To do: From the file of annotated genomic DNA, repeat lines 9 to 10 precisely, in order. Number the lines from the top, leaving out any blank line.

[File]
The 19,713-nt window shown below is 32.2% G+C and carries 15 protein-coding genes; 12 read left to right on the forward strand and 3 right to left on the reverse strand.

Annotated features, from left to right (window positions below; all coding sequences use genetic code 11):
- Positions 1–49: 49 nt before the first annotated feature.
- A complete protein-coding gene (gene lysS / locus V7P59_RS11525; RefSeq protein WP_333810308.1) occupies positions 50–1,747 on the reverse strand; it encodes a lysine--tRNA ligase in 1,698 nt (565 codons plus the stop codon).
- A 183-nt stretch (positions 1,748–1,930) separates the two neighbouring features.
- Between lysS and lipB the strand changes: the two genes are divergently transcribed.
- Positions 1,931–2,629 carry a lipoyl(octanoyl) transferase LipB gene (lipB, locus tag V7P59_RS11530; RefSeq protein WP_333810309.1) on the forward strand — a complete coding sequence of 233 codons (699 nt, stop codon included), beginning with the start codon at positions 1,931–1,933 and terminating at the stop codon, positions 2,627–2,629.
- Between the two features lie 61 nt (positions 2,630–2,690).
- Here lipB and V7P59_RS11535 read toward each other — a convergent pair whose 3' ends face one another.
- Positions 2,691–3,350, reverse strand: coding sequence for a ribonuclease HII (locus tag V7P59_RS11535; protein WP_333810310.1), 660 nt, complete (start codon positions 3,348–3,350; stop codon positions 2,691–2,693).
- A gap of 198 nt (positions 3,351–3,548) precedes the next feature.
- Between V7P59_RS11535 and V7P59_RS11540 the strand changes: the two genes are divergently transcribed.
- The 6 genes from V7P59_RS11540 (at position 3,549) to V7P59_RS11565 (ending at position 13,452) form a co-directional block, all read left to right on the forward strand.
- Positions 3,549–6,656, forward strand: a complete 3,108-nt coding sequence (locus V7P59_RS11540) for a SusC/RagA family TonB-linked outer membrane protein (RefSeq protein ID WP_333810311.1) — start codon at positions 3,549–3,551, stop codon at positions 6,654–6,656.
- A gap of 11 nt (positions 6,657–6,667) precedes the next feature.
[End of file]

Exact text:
- Here lipB and V7P59_RS11535 read toward each other — a convergent pair whose 3' ends face one another.
- Positions 2,691–3,350, reverse strand: coding sequence for a ribonuclease HII (locus tag V7P59_RS11535; protein WP_333810310.1), 660 nt, complete (start codon positions 3,348–3,350; stop codon positions 2,691–2,693).